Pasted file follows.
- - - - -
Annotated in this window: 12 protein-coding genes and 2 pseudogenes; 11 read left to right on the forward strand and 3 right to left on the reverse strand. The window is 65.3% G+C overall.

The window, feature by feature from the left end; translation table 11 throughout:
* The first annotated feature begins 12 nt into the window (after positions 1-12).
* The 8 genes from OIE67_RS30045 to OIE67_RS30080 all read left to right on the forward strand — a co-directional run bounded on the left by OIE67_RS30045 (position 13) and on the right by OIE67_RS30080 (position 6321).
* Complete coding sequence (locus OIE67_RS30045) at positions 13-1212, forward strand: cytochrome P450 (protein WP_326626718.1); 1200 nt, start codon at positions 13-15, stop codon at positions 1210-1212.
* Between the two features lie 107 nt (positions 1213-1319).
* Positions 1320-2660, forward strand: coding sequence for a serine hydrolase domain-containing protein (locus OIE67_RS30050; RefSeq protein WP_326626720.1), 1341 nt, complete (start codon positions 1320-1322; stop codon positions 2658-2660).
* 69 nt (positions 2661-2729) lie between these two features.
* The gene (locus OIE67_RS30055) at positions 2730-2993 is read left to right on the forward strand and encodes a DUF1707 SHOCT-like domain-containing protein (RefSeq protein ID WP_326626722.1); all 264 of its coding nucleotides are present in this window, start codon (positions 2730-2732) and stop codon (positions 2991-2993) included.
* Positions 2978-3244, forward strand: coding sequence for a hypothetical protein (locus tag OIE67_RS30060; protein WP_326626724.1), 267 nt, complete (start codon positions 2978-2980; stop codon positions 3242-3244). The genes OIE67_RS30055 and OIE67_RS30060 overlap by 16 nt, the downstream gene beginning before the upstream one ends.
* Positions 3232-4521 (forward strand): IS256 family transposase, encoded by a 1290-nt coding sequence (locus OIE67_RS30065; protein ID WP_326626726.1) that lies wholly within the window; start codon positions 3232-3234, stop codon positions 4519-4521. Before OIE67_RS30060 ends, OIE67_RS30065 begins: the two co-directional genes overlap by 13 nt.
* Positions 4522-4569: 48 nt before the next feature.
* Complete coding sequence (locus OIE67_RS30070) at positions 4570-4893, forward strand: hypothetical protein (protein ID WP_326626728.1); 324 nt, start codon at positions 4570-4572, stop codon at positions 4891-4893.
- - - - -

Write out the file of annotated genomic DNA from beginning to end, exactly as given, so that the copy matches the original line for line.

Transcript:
Annotated in this window: 12 protein-coding genes and 2 pseudogenes; 11 read left to right on the forward strand and 3 right to left on the reverse strand. The window is 65.3% G+C overall.

The window, feature by feature from the left end; translation table 11 throughout:
* The first annotated feature begins 12 nt into the window (after positions 1-12).
* The 8 genes from OIE67_RS30045 to OIE67_RS30080 all read left to right on the forward strand — a co-directional run bounded on the left by OIE67_RS30045 (position 13) and on the right by OIE67_RS30080 (position 6321).
* Complete coding sequence (locus OIE67_RS30045) at positions 13-1212, forward strand: cytochrome P450 (protein WP_326626718.1); 1200 nt, start codon at positions 13-15, stop codon at positions 1210-1212.
* Between the two features lie 107 nt (positions 1213-1319).
* Positions 1320-2660, forward strand: coding sequence for a serine hydrolase domain-containing protein (locus OIE67_RS30050; RefSeq protein WP_326626720.1), 1341 nt, complete (start codon positions 1320-1322; stop codon positions 2658-2660).
* 69 nt (positions 2661-2729) lie between these two features.
* The gene (locus OIE67_RS30055) at positions 2730-2993 is read left to right on the forward strand and encodes a DUF1707 SHOCT-like domain-containing protein (RefSeq protein ID WP_326626722.1); all 264 of its coding nucleotides are present in this window, start codon (positions 2730-2732) and stop codon (positions 2991-2993) included.
* Positions 2978-3244, forward strand: coding sequence for a hypothetical protein (locus tag OIE67_RS30060; protein WP_326626724.1), 267 nt, complete (start codon positions 2978-2980; stop codon positions 3242-3244). The genes OIE67_RS30055 and OIE67_RS30060 overlap by 16 nt, the downstream gene beginning before the upstream one ends.
* Positions 3232-4521 (forward strand): IS256 family transposase, encoded by a 1290-nt coding sequence (locus OIE67_RS30065; protein ID WP_326626726.1) that lies wholly within the window; start codon positions 3232-3234, stop codon positions 4519-4521. Before OIE67_RS30060 ends, OIE67_RS30065 begins: the two co-directional genes overlap by 13 nt.
* Positions 4522-4569: 48 nt before the next feature.
* Complete coding sequence (locus OIE67_RS30070) at positions 4570-4893, forward strand: hypothetical protein (protein ID WP_326626728.1); 324 nt, start codon at positions 4570-4572, stop codon at positions 4891-4893.